The 2021 Myanmar Coup: What happened?
Myanmar hit headlines across the globe this week when its military staged a successful coup and declared a year-long state of emergency, almost a week after Intelligence Fusion warned users of a potential takeover. Regional Analyst, Alex Smith, analyses what happened and what we can expect next.
On the morning of the 1st February, the Myanmar military (the Tatmadaw) seized power in a bloodless and not entirely unexpected coup, arresting members of the ruling National League for Democracy (NLD) party that were assembled in Naypyidaw. Similar operations took place across the country, taking members of local governments and NLD officials into custody in a well-coordinated operation which saw the internet cut and state broadcasting interrupted. State Counsellor Aung San Suu Kyi and President Win Myint are now among many officials under house arrest.
The coup follows an embarrassing defeat for the Tatmadaw-backed Union Solidarity and Development Party (USDP) in the November 2020 elections, which saw the NLD take 83% of the vote. The defeat delivered a blow to General Min Aung Hlaing, who harboured political ambitions for his retirement from the military, and led to trumped-up allegations of voter fraud as a justification for the coup and a one-year state of emergency with Myint Swe as acting President.
Intelligence Fusion first warns end-users of a potential coup on the 26th January 2021. Less than a week later, the miltary seized control of the country and declared a national state of emergency. [Source: Intelligence Fusion]
What was the international reaction?
Coming only weeks after his inauguration, the coup will be the first test of the new Biden administration and its foreign policy, with sanctions against Tatmadaw figures already being explored. However, it’s uncertain what effects such sanctions will have as many key figures in the Myanmar military are already sanctioned due to their actions in Rakhine state. Western companies have only minimal involvement with the Myanmar economy, and four years of neglect under the Trump administration has left U.S. influence in the region at an all-time low. Commentary that the U.S. will be able to lean on regional powers to exert pressure on the new Junta also appears misguided. Neighbouring Thailand, itself a military-backed regime of shaky legitimacy, is unlikely to speak out, and many other ASEAN members have already declared the coup an internal matter.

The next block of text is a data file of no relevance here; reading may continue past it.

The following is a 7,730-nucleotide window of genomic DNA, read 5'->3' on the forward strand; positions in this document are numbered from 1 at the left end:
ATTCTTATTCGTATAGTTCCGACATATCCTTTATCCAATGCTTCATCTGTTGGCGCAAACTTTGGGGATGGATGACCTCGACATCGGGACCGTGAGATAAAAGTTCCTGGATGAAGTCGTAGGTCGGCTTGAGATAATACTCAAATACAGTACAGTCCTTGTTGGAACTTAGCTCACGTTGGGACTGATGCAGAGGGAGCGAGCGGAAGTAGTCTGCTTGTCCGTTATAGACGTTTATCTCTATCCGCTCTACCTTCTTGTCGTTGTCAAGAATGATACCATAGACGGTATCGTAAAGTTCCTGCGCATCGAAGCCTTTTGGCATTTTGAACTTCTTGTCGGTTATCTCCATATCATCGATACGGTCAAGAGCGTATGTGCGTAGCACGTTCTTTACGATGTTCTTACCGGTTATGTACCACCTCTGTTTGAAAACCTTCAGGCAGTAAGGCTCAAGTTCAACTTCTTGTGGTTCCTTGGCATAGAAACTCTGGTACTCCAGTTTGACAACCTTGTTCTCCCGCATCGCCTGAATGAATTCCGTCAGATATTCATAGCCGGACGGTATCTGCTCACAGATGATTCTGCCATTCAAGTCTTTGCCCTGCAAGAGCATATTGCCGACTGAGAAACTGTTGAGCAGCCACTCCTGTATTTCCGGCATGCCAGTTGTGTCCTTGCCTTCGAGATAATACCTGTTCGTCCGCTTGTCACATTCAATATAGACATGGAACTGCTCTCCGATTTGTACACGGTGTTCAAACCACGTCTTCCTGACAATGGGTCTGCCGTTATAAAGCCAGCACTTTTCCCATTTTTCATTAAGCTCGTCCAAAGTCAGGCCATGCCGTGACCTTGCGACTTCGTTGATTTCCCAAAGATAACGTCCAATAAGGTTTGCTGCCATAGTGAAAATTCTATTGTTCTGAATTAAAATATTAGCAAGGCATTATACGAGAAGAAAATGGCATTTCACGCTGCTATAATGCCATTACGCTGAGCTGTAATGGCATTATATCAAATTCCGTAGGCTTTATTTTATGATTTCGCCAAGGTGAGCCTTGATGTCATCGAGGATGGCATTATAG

China may be inconvenienced at the removal of State Counsellor Aung San Suu Kyi, with whom Beijing had a close relationship. The arrival of the more independently-minded Tatmadaw in power is less than optimal for China, who has huge business interests in the country that include natural gas, transportation and power generation projects. It is likely however that Beijing will continue to pursue its agenda with the new regime, and on the 2nd February unsurprisingly blocked a U.N. Security Council statement condemning the coup. The only change that the coup could bring about is a potential increase in support for some of Myanmar’s many dissident ethnic groups, both as a means of securing its own infrastructure projects from attack and as a means of hedging against increased Indian influence in Naypyidaw.
While India has voiced concerns over the coup it will likely not join the cries of outrage that are coming from other capitals. India has cultivated a good relationship with the Tatmadaw, with many high level visits and arms sales. Indeed, Myanmar has bucked the trend in southeast Asia in recent years by looking more to India and not China to supply its arms. Indian armed forces and the Tatmadaw have coordinated closely to counter militant groups on their porous border, groups that Delhi has accused Beijing of supporting and arming.
A selection of incidents highlighting a series of events since the 2021 Myanmar military coup. [Source: Intelligence Fusion]
What can we expect next?
How long this new military regime will last is difficult to predict. The Myanmar of today is not the Myanmar that endured decades of military rule and international isolation. The population is far better connected to each other and the world thanks to the internet, and civil disobedience has already begun in protest against the new government. While military intervention will remain highly unlikely and Western influence limited, the Tatmadaw may find that the old methods of repression that allowed them to hold on to power for much of the 20th century are outdated by modern methods of organisation and protest.
Did the military coup in Myanmar catch you off-guard? Our analysts picked up on the possibility of a coup d’état in Myanmar six days before it happened during their monitoring of local media sources.
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